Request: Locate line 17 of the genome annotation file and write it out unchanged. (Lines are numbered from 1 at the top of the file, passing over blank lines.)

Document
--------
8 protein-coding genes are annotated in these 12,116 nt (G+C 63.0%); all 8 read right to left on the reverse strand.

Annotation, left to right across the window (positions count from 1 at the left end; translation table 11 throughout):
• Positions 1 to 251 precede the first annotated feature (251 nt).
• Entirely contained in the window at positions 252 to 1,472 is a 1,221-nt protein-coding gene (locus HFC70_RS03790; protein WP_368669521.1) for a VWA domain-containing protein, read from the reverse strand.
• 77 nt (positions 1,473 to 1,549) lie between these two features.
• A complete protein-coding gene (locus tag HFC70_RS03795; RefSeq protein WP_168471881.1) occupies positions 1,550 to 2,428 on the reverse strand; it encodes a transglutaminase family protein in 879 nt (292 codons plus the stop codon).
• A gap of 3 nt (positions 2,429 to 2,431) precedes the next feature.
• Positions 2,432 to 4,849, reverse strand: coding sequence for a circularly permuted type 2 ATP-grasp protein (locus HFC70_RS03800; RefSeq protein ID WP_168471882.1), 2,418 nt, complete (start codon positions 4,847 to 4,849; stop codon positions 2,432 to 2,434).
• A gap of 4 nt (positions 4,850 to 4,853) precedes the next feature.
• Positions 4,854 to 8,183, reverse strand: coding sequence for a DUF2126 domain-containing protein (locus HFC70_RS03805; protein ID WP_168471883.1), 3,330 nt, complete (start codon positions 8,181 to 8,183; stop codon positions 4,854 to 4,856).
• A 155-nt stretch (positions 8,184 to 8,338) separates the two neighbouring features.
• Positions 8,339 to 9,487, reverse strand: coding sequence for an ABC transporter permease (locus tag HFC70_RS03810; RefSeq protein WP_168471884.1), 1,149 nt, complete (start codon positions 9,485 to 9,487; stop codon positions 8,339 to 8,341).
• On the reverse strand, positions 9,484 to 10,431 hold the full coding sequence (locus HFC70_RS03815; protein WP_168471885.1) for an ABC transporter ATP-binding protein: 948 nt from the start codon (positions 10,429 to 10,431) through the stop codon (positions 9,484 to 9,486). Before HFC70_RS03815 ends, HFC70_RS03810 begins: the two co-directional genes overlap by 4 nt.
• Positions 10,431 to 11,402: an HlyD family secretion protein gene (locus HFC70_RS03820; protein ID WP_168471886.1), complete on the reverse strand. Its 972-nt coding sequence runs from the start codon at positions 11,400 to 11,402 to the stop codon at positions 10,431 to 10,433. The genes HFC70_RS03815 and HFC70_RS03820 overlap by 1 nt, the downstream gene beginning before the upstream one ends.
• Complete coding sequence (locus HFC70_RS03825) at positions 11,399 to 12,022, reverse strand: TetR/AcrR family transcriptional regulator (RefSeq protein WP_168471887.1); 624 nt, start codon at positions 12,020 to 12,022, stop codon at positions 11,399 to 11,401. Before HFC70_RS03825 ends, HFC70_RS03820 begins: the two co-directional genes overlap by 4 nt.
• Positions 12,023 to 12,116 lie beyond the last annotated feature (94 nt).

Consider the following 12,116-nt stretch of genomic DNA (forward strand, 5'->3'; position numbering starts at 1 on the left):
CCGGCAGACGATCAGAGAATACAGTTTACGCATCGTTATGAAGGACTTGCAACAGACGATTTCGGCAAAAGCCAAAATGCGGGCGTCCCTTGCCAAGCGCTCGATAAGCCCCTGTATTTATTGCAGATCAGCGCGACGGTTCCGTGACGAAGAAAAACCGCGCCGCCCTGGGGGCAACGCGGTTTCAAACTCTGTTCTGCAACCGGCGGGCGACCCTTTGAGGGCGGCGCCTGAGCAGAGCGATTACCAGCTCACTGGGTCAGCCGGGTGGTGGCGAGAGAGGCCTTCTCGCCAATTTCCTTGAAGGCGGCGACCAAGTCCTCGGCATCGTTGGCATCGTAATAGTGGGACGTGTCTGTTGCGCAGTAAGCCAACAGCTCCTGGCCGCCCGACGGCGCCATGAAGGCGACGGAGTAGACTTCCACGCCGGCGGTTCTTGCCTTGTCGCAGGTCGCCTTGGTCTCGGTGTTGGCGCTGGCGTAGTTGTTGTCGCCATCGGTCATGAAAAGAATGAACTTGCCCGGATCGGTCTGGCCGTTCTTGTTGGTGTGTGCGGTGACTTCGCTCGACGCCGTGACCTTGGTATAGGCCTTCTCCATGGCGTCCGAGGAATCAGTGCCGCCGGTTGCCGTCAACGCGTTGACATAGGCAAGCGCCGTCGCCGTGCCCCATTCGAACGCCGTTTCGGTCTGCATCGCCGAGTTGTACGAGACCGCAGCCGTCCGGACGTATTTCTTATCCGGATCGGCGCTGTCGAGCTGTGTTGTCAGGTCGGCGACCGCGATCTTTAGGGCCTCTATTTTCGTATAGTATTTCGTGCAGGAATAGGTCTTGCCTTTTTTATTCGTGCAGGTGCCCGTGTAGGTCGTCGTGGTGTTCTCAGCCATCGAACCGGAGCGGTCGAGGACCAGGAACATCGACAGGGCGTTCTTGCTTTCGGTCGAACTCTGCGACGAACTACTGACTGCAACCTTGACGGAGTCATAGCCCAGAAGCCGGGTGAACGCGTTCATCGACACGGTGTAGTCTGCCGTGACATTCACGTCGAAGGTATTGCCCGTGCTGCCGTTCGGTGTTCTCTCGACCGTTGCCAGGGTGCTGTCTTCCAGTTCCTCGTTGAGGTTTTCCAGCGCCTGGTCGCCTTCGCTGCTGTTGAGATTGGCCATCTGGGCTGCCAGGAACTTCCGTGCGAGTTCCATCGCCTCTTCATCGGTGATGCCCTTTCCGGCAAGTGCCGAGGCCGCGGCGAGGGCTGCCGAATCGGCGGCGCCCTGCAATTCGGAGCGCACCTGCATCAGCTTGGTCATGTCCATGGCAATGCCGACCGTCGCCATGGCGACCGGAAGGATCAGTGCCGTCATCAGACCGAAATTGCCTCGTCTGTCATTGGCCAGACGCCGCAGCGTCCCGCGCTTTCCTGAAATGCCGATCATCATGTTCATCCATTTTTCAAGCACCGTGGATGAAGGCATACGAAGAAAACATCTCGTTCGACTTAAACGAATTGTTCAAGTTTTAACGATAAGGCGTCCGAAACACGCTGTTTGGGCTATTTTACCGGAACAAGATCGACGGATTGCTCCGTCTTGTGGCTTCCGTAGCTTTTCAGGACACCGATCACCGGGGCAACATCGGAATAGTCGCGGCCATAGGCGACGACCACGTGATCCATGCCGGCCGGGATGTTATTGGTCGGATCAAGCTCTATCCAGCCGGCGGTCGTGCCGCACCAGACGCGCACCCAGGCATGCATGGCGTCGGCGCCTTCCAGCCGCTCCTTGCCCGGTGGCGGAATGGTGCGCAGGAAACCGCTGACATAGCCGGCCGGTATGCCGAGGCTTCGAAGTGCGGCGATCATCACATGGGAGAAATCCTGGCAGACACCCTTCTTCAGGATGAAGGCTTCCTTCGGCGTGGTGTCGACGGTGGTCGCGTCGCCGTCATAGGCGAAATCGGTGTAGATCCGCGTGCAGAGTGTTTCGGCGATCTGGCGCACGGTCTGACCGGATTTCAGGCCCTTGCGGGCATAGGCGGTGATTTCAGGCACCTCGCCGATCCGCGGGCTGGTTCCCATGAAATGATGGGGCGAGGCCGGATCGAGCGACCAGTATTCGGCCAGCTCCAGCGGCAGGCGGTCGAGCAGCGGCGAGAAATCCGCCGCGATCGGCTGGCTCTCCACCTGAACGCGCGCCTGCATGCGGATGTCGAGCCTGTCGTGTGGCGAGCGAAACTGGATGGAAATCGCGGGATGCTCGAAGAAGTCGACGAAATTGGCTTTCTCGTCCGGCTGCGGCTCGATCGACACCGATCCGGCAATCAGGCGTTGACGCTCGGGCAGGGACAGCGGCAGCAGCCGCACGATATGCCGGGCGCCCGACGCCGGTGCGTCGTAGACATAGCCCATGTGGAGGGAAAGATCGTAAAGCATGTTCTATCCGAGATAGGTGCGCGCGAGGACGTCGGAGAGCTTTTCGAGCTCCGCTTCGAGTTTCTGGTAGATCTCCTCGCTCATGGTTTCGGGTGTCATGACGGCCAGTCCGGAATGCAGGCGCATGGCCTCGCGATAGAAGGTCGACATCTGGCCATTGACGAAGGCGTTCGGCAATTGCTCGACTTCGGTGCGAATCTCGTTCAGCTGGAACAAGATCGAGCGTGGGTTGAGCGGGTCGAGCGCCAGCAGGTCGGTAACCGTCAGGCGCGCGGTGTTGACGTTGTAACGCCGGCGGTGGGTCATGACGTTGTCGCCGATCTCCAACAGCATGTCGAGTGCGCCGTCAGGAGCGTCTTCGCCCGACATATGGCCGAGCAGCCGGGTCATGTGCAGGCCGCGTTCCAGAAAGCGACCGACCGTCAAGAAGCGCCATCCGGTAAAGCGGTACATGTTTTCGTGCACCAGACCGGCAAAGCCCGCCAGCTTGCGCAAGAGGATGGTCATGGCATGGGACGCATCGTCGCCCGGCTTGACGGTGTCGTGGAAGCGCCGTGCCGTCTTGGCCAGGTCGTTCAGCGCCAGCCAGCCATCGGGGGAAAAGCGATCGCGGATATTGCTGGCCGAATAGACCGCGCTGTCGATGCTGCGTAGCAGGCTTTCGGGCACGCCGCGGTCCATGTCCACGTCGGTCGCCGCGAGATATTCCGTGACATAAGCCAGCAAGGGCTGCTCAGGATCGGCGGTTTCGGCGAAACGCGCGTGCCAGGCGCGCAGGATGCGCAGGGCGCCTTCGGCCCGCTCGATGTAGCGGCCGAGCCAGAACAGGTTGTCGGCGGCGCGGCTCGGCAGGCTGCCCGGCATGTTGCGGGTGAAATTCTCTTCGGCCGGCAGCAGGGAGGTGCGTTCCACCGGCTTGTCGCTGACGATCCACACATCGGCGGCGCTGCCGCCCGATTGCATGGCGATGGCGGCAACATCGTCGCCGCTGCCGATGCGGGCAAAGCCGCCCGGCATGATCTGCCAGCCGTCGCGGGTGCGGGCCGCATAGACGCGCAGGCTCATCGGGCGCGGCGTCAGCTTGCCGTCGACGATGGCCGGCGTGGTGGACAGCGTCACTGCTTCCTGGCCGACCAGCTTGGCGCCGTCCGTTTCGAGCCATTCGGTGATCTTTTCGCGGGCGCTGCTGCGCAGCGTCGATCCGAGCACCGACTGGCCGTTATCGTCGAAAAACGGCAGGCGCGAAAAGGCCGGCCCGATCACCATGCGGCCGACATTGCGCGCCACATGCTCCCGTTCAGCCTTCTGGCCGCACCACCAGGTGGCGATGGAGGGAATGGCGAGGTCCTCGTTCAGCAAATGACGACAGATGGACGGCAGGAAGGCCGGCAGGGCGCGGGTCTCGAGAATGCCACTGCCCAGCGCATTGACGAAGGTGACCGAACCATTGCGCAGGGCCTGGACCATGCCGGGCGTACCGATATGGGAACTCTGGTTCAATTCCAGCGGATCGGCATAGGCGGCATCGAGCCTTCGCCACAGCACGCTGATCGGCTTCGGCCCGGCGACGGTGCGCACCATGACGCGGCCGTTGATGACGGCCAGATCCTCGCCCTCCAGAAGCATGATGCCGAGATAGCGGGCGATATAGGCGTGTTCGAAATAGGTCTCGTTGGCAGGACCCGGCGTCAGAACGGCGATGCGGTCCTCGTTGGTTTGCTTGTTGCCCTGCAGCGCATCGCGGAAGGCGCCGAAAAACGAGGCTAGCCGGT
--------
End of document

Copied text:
Consider the following 12,116-nt stretch of genomic DNA (forward strand, 5'->3'; position numbering starts at 1 on the left):